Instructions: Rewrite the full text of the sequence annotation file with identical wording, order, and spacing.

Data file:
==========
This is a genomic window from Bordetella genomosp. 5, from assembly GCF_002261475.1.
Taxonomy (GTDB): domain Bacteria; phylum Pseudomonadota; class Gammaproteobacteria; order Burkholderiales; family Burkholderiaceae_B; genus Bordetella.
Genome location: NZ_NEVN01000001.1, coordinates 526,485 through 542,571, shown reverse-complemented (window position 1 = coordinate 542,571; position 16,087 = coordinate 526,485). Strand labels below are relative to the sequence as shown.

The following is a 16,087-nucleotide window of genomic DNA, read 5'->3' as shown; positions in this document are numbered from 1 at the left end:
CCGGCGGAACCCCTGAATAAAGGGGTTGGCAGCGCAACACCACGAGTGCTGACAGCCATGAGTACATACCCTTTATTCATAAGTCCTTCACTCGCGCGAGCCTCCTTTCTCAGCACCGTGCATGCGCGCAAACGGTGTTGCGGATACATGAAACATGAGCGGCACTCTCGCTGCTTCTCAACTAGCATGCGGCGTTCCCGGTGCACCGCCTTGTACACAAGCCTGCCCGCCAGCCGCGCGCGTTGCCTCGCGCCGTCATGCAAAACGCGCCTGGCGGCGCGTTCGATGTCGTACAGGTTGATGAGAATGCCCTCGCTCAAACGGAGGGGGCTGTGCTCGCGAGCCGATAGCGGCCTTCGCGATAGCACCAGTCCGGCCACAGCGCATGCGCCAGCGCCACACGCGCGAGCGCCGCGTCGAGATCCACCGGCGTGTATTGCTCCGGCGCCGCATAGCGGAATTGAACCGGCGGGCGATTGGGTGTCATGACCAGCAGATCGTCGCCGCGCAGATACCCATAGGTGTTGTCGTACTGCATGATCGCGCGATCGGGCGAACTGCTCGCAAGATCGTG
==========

This is a genomic window from Bordetella genomosp. 5, from assembly GCF_002261475.1.
Taxonomy (GTDB): domain Bacteria; phylum Pseudomonadota; class Gammaproteobacteria; order Burkholderiales; family Burkholderiaceae_B; genus Bordetella.
Genome location: NZ_NEVN01000001.1, coordinates 526,485 through 542,571, shown reverse-complemented (window position 1 = coordinate 542,571; position 16,087 = coordinate 526,485). Strand labels below are relative to the sequence as shown.

The following is a 16,087-nucleotide window of genomic DNA, read 5'->3' as shown; positions in this document are numbered from 1 at the left end:
CCGGCGGAACCCCTGAATAAAGGGGTTGGCAGCGCAACACCACGAGTGCTGACAGCCATGAGTACATACCCTTTATTCATAAGTCCTTCACTCGCGCGAGCCTCCTTTCTCAGCACCGTGCATGCGCGCAAACGGTGTTGCGGATACATGAAACATGAGCGGCACTCTCGCTGCTTCTCAACTAGCATGCGGCGTTCCCGGTGCACCGCCTTGTACACAAGCCTGCCCGCCAGCCGCGCGCGTTGCCTCGCGCCGTCATGCAAAACGCGCCTGGCGGCGCGTTCGATGTCGTACAGGTTGATGAGAATGCCCTCGCTCAAACGGAGGGGGCTGTGCTCGCGAGCCGATAGCGGCCTTCGCGATAGCACCAGTCCGGCCACAGCGCATGCGCCAGCGCCACACGCGCGAGCGCCGCGTCGAGATCCACCGGCGTGTATTGCTCCGGCGCCGCATAGCGGAATTGAACCGGCGGGCGATTGGGTGTCATGACCAGCAGATCGTCGCCGCGCAGATACCCATAGGTGTTGTCGTACTGCATGATCGCGCGATCGGGCGAACTGCTCGCAAGATCGTG